Joy is a great leadership tool.
By Brent Filson - 9/2009
Twenty-five years ago, my career turned on a dime because of one man and, now that I look back on it, maybe on one thing he said.
And that turning is a great leadership lesson for you.
The man was a marketing guru for a General Electric division. I had met him when I was hired by GE as a leadership communication consultant.
The company called it “speech writing.” But I found out quickly it was much more. I found out that speaking and leading were intertwined and that an executive who did not speak well usually did not lead well.
I found I had a knack — which I did not know I had, much like when my friend’s breaking his leg in a skiing inadvertently, after healing and back on the links, straightened out his slice — helping the executives with their leadership challenges.
“Found out” is the operative word. Up till then, I had written all kinds of books on subjects other than business. I had no desire to get into business. Business, I believed back then, was bland, boring, spiritually defunct.
But working with the marketing leader, I found business to be exciting. And that’s why who he was and the thing he said changed my career path.
I worked with him and his lieutenants for some four years and saw them all under a great deal of stress; for Jack Welch was their boss, and Welch was a boss in the I don’t-get-ulcers-I-give-them mode. Yet despite the stress, the marketing leader brought enormous joy to his job.
One time, at a staff meeting I happened to attend, his secretary came into the room and said Welch was on the phone. The faces of his staff went ashen. (His team had recently missed important numbers, and that call, which they had been expecting, could portend their firing.) But the marketing leader didn’t look apprehensive. He looked downright happy. He said: “Aren’t we having fun? If you’re not having fun, you’re not doing marketing.”
That’s when I realized the power of joy in leadership.
Having since then consulted with many leaders in many other companies world wide, I have come to realize that a leader who exudes joy in daily work can connect with people in profoundly motivational ways; and since the ability to motivate people is a key element of effective leadership, joy should be a necessary ingredient in your leadership activities.
To understand this connection, and how it is manifested in leadership, let’s first look at joy’s opposite expression: fear. People can fear many things in their work: failure, job loss, looking ridiculous, career stagnation.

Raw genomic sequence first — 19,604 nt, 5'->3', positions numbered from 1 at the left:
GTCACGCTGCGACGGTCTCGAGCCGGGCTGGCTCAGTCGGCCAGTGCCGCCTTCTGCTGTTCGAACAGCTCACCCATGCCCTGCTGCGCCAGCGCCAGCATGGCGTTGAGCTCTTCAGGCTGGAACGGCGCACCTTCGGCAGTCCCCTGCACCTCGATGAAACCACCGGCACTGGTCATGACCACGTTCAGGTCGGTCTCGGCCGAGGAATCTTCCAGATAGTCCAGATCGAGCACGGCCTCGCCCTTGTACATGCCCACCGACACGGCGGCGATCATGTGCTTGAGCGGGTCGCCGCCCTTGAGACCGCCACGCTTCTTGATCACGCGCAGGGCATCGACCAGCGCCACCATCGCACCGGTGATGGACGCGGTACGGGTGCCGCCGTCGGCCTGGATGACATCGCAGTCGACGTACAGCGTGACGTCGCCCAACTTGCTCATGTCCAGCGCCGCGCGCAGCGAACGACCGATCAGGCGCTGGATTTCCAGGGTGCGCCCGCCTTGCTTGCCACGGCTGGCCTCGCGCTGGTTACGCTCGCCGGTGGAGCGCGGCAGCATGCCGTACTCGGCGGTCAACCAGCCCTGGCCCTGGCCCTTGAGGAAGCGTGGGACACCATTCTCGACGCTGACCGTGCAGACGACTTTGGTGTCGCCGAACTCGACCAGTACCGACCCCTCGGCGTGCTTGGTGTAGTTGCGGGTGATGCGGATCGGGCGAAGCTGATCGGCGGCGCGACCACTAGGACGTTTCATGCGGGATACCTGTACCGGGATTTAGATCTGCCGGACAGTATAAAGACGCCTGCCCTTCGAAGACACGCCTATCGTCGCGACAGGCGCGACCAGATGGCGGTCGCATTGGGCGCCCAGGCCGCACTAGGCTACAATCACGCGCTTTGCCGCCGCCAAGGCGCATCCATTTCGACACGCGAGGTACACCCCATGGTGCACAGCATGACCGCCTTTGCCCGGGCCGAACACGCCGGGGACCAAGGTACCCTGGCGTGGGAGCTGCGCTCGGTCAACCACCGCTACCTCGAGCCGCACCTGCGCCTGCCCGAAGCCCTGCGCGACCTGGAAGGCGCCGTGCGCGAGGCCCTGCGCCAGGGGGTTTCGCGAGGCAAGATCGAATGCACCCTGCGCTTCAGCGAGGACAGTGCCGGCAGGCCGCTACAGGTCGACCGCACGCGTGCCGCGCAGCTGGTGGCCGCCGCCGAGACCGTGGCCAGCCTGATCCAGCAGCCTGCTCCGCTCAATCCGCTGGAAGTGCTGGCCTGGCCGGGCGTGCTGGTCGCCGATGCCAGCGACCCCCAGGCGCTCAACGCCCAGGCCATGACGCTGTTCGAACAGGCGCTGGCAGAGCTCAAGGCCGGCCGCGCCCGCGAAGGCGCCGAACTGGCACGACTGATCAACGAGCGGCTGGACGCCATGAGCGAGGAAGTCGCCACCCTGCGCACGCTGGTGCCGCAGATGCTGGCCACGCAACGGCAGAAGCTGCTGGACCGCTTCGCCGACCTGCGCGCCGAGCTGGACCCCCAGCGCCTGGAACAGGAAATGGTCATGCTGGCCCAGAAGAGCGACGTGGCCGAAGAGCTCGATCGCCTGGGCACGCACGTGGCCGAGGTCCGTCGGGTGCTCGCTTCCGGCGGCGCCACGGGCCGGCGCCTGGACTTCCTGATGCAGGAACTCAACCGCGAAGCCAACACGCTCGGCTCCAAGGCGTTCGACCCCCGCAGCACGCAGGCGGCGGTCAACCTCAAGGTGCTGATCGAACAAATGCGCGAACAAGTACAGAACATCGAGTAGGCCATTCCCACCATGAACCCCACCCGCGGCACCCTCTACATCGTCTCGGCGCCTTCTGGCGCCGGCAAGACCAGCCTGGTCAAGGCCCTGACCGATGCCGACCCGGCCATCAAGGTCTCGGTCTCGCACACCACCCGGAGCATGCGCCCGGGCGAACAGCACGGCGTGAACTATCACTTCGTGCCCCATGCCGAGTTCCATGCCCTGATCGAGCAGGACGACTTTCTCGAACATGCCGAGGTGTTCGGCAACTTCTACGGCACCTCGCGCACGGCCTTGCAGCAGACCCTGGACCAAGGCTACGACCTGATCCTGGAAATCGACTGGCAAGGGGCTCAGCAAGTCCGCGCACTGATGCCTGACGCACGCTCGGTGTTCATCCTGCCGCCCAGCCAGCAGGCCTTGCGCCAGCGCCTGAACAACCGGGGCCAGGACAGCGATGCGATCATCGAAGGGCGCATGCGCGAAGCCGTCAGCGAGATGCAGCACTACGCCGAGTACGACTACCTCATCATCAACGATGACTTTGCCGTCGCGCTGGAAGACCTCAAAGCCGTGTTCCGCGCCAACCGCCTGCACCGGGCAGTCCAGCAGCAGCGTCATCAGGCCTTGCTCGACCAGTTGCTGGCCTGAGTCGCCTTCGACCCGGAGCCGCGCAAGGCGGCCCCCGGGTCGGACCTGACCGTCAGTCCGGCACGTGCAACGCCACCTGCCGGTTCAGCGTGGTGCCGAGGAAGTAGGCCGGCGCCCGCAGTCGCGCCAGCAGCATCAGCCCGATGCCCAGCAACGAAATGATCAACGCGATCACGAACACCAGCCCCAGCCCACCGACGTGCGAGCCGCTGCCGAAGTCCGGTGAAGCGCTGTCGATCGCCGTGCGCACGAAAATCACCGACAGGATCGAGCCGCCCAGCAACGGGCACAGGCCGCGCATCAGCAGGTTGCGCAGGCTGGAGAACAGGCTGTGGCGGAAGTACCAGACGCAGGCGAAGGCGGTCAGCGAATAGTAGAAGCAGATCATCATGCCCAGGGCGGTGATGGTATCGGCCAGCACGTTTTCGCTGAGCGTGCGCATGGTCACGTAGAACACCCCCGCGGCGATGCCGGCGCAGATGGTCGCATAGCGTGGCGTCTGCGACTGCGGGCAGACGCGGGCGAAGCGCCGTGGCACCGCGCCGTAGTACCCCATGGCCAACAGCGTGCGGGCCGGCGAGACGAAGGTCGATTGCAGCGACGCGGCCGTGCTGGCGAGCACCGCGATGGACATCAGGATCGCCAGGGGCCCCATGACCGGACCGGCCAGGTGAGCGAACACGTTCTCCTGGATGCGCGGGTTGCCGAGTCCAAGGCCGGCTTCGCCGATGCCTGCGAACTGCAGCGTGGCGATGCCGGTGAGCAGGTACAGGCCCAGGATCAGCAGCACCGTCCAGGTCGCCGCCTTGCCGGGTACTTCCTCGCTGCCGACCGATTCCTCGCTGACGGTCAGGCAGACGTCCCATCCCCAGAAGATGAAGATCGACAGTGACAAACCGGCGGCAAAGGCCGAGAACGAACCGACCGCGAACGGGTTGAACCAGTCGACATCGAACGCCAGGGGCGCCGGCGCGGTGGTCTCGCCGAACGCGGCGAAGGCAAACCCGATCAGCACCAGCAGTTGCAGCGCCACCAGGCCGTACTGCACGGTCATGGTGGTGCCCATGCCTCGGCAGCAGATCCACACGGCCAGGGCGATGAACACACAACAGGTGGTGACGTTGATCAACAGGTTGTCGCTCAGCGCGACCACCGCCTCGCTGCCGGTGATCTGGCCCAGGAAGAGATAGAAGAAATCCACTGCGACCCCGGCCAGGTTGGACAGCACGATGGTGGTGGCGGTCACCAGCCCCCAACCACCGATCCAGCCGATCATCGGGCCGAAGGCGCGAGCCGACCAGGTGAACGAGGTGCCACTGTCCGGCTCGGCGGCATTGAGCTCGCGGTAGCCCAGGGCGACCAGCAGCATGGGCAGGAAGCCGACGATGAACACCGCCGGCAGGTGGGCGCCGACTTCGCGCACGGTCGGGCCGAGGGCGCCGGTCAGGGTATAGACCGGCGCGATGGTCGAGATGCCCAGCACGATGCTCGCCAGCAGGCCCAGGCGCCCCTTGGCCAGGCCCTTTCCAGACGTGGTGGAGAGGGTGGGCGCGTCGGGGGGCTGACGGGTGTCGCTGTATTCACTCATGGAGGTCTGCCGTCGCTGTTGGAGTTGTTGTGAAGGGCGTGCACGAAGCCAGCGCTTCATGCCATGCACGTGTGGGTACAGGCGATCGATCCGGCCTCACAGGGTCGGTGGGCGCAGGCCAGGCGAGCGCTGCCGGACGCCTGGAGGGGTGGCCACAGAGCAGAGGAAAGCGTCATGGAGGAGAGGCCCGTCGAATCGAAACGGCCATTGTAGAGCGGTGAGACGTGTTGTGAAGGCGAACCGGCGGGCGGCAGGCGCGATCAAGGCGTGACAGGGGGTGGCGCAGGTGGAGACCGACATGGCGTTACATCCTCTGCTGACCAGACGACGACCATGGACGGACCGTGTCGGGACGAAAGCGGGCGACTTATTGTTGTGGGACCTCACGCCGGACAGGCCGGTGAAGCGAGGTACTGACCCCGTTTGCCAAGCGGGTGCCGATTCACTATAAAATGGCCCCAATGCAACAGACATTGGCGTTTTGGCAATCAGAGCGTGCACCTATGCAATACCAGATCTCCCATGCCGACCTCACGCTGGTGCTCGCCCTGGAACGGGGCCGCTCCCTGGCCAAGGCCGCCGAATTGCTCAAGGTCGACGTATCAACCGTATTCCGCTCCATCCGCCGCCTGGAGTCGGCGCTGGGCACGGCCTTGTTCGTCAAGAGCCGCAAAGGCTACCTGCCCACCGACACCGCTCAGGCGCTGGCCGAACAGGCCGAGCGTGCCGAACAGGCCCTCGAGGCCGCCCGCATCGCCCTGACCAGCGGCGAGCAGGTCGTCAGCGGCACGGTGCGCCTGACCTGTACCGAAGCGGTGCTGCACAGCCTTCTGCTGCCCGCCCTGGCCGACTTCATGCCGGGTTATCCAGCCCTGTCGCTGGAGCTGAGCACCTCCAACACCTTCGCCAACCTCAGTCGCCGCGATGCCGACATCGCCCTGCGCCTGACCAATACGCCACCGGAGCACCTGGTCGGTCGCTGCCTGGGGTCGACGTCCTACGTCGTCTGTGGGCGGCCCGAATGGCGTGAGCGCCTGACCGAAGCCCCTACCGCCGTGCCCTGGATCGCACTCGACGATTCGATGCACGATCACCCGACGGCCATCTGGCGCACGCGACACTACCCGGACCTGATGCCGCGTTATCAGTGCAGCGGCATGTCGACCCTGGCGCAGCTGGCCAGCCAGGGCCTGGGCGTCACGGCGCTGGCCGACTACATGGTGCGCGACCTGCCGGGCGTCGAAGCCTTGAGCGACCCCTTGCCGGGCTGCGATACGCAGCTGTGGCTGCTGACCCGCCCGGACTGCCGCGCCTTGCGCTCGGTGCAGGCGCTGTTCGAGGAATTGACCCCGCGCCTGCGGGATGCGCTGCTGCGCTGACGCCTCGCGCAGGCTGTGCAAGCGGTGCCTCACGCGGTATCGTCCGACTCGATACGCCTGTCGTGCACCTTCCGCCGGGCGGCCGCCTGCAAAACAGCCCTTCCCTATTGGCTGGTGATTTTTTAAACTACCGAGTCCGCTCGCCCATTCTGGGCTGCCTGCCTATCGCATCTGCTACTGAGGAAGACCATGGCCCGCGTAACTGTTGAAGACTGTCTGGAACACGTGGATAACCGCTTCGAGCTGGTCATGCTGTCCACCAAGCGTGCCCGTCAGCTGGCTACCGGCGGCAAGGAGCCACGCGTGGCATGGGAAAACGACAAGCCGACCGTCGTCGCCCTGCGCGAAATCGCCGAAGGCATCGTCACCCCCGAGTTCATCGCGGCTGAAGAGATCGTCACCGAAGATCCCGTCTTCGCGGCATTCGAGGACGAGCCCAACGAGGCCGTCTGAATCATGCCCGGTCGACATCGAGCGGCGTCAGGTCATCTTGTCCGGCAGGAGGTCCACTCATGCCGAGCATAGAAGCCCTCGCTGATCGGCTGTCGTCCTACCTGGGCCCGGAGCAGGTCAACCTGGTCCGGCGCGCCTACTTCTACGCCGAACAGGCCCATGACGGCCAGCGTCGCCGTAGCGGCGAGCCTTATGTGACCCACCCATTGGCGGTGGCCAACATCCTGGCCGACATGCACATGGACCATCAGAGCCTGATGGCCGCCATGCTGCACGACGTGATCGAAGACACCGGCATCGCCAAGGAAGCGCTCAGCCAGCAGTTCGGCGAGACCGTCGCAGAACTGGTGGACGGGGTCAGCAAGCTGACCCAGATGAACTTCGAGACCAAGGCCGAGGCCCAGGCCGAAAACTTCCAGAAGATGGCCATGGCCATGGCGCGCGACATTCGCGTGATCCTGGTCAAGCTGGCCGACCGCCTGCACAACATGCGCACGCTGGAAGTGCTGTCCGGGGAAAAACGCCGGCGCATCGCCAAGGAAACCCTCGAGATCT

And fear can be a great motivator, getting people to do things they may not be able to do if they did not fear.
But fear, ultimately, is the crack-cocaine of leadership: powerful in its immediate effects but in the end addictive and destruction.
Joy, on the other hand, is an endless source of good will — if you express it appropriately.
However, there right and wrong ways to express joy in order for it to be a bonding agent.
HOW DO YOU GET IT? Joy doesn’t come from what happens to you. It comes from what you do about what happens to you.
I’ve seen many joyous people who lived hard lives. And I’ve seen many unhappy people who live easy lives.
Recognize the purpose of joy: It’s not to make fun of people or put them in a bad light. Instead, it’s not only to feel good yourself but also to inspire them to want to be a committed participant of your cause.
Joy comes not from what you’re doing but what your purpose is. To bring joy into your leadership activities, you must make a conscious choice to do so.
Whatever you face in your leadership activities, you can consciously see the joy that can be expressed then express it.
9/2009© The Filson Leadership Group, Inc. All rights reserved.
The author of 23 books, Brent Filson's recent books are, THE LEADERSHIP TALK: THE GREATEST LEADERSHIP TOOL and 101 WAYS TO GIVE GREAT LEADERSHIP TALKS. He is founder and president of The Filson Leadership Group, Inc. – Celebrating 25 years of helping leaders of top companies worldwide achieve outstanding results every day. Sign up for his free leadership e-zine and get his FREE report "7 Steps To Leadership Mastery"